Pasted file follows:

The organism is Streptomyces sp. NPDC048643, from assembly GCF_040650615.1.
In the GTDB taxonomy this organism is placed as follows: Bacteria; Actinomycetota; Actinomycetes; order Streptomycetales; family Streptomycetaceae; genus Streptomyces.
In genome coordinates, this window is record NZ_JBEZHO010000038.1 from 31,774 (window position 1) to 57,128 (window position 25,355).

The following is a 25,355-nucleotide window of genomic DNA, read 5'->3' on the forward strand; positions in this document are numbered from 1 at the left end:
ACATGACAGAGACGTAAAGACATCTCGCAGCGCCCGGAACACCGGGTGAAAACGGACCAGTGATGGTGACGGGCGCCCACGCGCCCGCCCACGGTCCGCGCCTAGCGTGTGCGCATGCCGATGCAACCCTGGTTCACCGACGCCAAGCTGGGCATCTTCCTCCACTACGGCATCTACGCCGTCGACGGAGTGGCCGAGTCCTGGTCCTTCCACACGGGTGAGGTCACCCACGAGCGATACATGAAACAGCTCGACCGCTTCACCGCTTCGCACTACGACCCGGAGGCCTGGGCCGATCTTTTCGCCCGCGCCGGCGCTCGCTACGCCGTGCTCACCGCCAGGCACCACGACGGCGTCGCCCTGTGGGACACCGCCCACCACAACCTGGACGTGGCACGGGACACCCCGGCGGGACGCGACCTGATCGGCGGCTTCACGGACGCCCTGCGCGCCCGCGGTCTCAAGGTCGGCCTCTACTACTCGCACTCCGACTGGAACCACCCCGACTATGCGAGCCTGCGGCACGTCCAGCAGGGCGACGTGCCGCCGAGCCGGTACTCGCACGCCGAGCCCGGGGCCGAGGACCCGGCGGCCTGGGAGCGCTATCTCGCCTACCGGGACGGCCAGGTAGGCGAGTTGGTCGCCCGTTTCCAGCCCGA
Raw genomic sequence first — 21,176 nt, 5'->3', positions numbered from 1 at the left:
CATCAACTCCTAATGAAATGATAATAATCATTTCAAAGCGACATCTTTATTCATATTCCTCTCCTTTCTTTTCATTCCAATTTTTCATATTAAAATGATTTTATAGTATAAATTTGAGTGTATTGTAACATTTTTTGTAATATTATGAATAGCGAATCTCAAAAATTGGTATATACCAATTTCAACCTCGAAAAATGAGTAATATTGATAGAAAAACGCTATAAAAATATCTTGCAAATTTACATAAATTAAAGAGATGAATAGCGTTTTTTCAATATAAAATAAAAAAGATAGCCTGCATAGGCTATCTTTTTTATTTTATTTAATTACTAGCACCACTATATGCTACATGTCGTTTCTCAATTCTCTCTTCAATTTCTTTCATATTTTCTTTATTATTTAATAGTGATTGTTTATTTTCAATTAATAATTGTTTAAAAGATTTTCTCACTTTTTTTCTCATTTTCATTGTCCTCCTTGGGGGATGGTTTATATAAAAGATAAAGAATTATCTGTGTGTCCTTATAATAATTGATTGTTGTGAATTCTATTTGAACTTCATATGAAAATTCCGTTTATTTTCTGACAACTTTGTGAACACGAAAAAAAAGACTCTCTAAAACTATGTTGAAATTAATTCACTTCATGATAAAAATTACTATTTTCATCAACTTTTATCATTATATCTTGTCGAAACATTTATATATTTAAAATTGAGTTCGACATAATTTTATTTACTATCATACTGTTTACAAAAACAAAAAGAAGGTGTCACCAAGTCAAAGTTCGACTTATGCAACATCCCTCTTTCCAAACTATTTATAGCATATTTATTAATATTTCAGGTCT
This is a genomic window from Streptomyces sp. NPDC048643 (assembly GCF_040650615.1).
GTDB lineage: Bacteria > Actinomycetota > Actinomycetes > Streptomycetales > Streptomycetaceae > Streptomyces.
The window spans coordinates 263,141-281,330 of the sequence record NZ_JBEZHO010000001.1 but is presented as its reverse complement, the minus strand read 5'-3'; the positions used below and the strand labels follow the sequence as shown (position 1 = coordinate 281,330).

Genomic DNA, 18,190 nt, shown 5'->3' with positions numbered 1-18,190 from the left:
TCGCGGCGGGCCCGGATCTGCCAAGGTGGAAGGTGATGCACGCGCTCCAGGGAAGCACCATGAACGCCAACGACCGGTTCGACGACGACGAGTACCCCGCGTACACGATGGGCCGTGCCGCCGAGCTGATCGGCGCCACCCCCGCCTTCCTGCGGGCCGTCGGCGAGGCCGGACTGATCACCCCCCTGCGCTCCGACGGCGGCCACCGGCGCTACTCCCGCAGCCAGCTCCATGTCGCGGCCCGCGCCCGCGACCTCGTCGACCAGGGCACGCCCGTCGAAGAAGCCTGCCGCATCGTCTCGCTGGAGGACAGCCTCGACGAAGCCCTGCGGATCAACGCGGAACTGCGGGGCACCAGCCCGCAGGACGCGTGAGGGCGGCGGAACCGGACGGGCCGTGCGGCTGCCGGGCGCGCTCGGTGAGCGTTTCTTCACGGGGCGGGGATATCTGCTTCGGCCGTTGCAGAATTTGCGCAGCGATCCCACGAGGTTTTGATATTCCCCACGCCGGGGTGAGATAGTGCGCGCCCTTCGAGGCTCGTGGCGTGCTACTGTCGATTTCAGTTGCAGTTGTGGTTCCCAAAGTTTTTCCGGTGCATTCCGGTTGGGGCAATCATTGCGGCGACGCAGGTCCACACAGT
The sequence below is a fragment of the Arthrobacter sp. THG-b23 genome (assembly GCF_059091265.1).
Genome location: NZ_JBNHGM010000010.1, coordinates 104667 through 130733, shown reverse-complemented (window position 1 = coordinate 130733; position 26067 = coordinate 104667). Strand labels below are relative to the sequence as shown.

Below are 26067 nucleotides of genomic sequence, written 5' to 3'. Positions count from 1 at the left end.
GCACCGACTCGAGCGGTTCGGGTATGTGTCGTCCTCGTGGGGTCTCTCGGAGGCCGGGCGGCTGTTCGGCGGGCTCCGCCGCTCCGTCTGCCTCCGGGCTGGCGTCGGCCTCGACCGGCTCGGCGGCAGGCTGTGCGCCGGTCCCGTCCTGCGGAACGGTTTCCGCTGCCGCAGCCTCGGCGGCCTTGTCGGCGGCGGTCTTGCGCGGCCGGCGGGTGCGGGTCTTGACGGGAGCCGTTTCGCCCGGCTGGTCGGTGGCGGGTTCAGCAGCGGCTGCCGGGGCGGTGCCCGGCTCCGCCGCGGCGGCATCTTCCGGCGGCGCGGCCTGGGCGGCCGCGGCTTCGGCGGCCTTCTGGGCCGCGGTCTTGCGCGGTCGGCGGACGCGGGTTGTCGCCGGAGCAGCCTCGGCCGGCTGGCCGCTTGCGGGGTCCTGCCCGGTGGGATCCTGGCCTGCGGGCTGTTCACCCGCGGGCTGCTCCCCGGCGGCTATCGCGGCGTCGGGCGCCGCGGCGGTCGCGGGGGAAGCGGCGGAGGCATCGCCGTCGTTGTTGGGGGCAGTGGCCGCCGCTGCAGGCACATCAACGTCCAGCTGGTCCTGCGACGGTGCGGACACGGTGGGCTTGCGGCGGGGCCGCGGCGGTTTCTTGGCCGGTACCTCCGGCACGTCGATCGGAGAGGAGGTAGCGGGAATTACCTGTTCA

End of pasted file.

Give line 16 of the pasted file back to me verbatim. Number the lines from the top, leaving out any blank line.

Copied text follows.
GCACCGACTCGAGCGGTTCGGGTATGTGTCGTCCTCGTGGGGTCTCTCGGAGGCCGGGCGGCTGTTCGGCGGGCTCCGCCGCTCCGTCTGCCTCCGGGCTGGCGTCGGCCTCGACCGGCTCGGCGGCAGGCTGTGCGCCGGTCCCGTCCTGCGGAACGGTTTCCGCTGCCGCAGCCTCGGCGGCCTTGTCGGCGGCGGTCTTGCGCGGCCGGCGGGTGCGGGTCTTGACGGGAGCCGTTTCGCCCGGCTGGTCGGTGGCGGGTTCAGCAGCGGCTGCCGGGGCGGTGCCCGGCTCCGCCGCGGCGGCATCTTCCGGCGGCGCGGCCTGGGCGGCCGCGGCTTCGGCGGCCTTCTGGGCCGCGGTCTTGCGCGGTCGGCGGACGCGGGTTGTCGCCGGAGCAGCCTCGGCCGGCTGGCCGCTTGCGGGGTCCTGCCCGGTGGGATCCTGGCCTGCGGGCTGTTCACCCGCGGGCTGCTCCCCGGCGGCTATCGCGGCGTCGGGCGCCGCGGCGGTCGCGGGGGAAGCGGCGGAGGCATCGCCGTCGTTGTTGGGGGCAGTGGCCGCCGCTGCAGGCACATCAACGTCCAGCTGGTCCTGCGACGGTGCGGACACGGTGGGCTTGCGGCGGGGCCGCGGCGGTTTCTTGGCCGGTACCTCCGGCACGTCGATCGGAGAGGAGGTAGCGGGAATTACCTGTTCA